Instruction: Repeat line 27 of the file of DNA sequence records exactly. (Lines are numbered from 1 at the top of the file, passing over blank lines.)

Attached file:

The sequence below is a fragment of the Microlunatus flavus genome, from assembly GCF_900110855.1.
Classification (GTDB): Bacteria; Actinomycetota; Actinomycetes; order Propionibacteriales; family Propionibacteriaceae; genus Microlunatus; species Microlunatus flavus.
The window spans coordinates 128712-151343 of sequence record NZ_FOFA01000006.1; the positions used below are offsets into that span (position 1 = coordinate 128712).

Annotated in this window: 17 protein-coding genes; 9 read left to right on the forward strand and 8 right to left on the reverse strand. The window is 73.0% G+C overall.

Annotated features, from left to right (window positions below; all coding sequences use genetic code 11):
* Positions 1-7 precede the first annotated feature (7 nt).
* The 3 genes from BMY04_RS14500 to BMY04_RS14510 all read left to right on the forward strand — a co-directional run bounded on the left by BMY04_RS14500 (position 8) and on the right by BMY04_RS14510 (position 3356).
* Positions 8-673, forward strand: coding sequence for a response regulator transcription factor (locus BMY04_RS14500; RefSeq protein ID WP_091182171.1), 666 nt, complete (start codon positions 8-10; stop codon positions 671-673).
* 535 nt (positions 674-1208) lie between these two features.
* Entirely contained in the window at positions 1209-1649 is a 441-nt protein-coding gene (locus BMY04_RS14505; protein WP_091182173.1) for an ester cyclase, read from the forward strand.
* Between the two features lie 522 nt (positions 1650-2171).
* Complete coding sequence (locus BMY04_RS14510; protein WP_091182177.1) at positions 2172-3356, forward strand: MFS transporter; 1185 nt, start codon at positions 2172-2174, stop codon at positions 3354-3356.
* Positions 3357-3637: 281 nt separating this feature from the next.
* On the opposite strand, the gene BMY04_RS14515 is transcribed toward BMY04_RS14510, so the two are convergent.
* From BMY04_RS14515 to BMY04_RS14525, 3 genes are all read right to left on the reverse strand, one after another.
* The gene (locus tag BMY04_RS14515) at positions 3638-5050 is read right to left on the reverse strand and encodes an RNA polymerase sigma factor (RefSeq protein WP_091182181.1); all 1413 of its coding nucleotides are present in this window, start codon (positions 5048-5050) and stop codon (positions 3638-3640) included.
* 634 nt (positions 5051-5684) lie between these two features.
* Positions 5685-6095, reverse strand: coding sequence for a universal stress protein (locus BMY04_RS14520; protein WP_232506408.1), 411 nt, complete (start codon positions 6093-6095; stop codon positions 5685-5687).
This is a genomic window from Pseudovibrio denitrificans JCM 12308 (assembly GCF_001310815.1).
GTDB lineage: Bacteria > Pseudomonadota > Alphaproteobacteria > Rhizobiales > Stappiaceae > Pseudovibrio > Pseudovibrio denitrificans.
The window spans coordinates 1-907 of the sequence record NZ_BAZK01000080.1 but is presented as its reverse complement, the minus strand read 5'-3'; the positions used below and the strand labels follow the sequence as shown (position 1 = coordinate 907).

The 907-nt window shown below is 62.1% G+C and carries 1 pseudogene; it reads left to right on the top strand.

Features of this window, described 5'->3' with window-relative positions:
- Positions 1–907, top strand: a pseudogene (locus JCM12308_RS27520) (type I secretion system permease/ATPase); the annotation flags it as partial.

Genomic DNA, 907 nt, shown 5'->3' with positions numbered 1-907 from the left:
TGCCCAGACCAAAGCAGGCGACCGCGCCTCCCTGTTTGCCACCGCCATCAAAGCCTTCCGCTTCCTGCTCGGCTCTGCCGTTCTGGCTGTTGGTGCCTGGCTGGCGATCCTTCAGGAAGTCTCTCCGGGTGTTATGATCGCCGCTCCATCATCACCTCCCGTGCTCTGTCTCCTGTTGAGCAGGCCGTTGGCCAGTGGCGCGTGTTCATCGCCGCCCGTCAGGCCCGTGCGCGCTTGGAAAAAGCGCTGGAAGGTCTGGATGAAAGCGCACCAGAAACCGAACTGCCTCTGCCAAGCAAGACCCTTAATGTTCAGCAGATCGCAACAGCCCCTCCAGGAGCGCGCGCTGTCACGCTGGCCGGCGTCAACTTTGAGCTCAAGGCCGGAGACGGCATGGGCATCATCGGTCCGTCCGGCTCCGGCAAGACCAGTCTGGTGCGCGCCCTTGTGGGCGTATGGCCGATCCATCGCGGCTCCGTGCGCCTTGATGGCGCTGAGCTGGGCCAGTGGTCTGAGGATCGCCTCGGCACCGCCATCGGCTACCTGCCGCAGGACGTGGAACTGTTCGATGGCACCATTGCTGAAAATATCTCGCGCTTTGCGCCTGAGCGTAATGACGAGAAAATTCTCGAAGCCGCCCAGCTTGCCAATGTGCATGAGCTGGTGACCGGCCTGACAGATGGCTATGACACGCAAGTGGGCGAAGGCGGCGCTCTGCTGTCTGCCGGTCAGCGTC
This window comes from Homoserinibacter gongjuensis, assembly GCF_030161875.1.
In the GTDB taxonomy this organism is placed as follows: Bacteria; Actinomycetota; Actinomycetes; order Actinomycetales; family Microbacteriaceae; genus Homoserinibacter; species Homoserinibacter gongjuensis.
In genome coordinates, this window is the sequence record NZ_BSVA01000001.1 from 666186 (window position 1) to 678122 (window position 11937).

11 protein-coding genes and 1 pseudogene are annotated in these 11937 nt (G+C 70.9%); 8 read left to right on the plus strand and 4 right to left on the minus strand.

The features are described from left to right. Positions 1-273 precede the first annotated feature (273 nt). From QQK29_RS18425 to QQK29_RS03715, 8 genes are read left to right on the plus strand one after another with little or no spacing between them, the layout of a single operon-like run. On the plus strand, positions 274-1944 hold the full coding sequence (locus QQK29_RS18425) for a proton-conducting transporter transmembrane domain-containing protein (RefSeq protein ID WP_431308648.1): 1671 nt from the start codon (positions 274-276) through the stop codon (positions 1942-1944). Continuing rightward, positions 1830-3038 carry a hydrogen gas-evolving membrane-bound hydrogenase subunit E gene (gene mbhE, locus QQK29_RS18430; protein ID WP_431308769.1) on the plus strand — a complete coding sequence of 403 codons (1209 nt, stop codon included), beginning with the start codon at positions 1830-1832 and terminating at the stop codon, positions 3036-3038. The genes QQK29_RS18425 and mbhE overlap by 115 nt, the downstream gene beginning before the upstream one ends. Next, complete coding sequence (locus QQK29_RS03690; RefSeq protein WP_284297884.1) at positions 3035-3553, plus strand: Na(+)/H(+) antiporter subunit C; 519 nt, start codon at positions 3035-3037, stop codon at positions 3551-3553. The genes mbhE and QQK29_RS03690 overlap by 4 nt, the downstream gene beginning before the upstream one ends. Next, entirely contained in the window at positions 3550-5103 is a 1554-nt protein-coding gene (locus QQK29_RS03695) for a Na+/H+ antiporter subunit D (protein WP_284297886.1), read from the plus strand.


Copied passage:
This window comes from Homoserinibacter gongjuensis, assembly GCF_030161875.1.